Most in the media have refused to discuss the likely seasonality of the virus because President Trump opined as much several months ago. And they hate Trump so much they don’t want to admit he’s correct about anything.
That’s why I believe by late summer this virus will be mostly stamped out.
“What are your thoughts on the MLB season? I feel like even if there are safe solutions in place, the owners/union will not be able to come to an agreement on how to work out the financials.”
“If the MLB has to cancel its season over a money dispute, is that the biggest failure by an entire league in sports history? IMO, both players and owners look really bad right now.”
Here’s a big part of my thoughts that I shared yesterday on this issue.
“Major League Baseball lost me in 1994. If baseball players do not come back because they want too much money — and a 50/50 split seems legitimate to me — then why should I buy a MLB ticket when the economy is roaring again?” — @ClayTravis pic.twitter.com/S5bdxfE52H
— Outkick the Coverage (@Outkick) May 15, 2020
“I don’t know Blake Snell but he’s an idiot. You’re not risking your life by playing baseball, ‘bro.’ You are more in danger of dying from driving to the grocery store or getting struck by lightning than dying from the coronavirus. This guy is an imbecile.” — @ClayTravis pic.twitter.com/aIdcKdWfNt
— Outkick the Coverage (@Outkick) May 15, 2020
My big takeaway is this — we are in unprecedented times for sports. There are over 36 million people who have lost their jobs and many of the people left with jobs have taken substantial pay cuts. So baseball players, who are millionaires, fighting with owners, who are all billionaires, over how much money they will be making is a really bad look right now.
You’re not going to find much sympathy out there.
I haven’t talked about it publicly at all until this week, but I took pay cuts for both radio and TV because the advertising market has completely disappeared in this country. I mean, it just went away completely in April.
My pay cuts in radio and TV were both voluntary — I have contracts that guarantee my pay so I didn’t have to take them — but I wanted to do my part to help keep the number of people who lose their jobs at my companies to a minimum. I know that I’m relatively fortunate and I want to try and keep the misfortune from spreading to as many others I work with as I possibly can. The point here is, I took less than I was contractually obligated to receive in order to try and help in a time of economic crisis.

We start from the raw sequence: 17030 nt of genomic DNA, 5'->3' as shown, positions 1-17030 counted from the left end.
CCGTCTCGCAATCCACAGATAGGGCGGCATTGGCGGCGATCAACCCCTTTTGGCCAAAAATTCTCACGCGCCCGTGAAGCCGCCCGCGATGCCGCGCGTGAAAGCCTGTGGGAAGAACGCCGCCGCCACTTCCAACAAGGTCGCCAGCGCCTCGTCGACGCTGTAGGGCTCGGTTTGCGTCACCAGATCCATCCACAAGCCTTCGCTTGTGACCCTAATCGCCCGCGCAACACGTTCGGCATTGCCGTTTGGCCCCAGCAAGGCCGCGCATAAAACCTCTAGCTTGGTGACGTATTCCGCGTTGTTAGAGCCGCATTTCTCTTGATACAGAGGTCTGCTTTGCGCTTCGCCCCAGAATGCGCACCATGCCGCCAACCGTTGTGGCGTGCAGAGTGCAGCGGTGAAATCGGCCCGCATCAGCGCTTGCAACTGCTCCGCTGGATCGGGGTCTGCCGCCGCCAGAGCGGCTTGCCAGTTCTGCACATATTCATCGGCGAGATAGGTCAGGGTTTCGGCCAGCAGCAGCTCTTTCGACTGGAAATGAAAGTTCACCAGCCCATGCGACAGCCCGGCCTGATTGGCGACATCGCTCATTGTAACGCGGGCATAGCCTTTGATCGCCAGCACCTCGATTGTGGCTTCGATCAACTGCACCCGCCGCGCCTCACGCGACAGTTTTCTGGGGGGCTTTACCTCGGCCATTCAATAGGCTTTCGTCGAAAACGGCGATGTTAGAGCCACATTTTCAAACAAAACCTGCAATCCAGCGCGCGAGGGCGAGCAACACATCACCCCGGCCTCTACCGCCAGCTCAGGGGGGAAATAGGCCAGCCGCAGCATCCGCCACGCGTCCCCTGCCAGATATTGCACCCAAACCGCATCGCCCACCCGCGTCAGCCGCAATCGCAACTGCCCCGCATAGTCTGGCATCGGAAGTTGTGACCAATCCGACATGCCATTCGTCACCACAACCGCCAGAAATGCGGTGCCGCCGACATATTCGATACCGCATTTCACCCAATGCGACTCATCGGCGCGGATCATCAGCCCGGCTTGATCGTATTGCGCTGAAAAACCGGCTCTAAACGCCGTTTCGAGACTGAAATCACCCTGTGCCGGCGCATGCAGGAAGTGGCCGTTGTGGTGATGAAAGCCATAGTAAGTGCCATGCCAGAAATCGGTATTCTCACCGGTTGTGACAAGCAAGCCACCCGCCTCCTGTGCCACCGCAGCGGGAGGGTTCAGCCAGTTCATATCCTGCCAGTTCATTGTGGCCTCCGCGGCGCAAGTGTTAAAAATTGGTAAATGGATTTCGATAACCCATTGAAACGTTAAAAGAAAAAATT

And you expect me to be sympathetic for athletes who aren’t willing to do the same?
There are tens of thousands of team and league employees who don’t make much money, guys and girls who owe their jobs to the athletes playing. I’m sorry, I have zero sympathy for the athletes right now.
I’ve continued to do my daily radio show for two months despite there being no sports. I’ve gotten up at 4:30 every morning and done the show because I think it’s important for people with audiences, people like me, to help maintain a sense of normalcy for our audiences out there, people struggling with unprecedented challenges in their lives. It may sound hokey, but I think it’s important right now for people like me to be on the radio so when people put on their radios or check their podcast downloads, I’m there talking to them like I always am.
I think the same thing is true of major league baseball teams and players. Fans want games back to watch. But fans won’t be in the stadiums, at least not at first. That means teams are going to make far less money than in a normal season. In these uncertain times what’s the best way to handle this? Given that owners have no idea how many games will be played or whether the season will finish, it seems eminently reasonable and fair to split revenues between the owners and the players for this year and this year alone.
If MLB players don’t consider that to be a good enough deal for them, they don’t have to work. I’m sure there are thousands of minor leaguers who would be ecstatic to get called up to play a shortened major league season.
If players are afraid of death, like this idiot Blake Snell, who said, “Bro, I’m risking my life,” then he’s entitled not to play. But he should also be ridiculed to the high heavens for not realizing basic probabilities. He’s more likely to die driving to work than he is from the coronavirus. Hell, he’s probably more statistically likely to die playing the sport and having a line drive hit him in the head while he pitches.
If baseball doesn’t come back, I’ll definitely choose not to buy tickets for the next couple of years. If you weren’t willing to be there for me in the bad times, why should I support you in the good times?
Are there many other people like me out there? Yeah, I think there are.
Baseball better come back.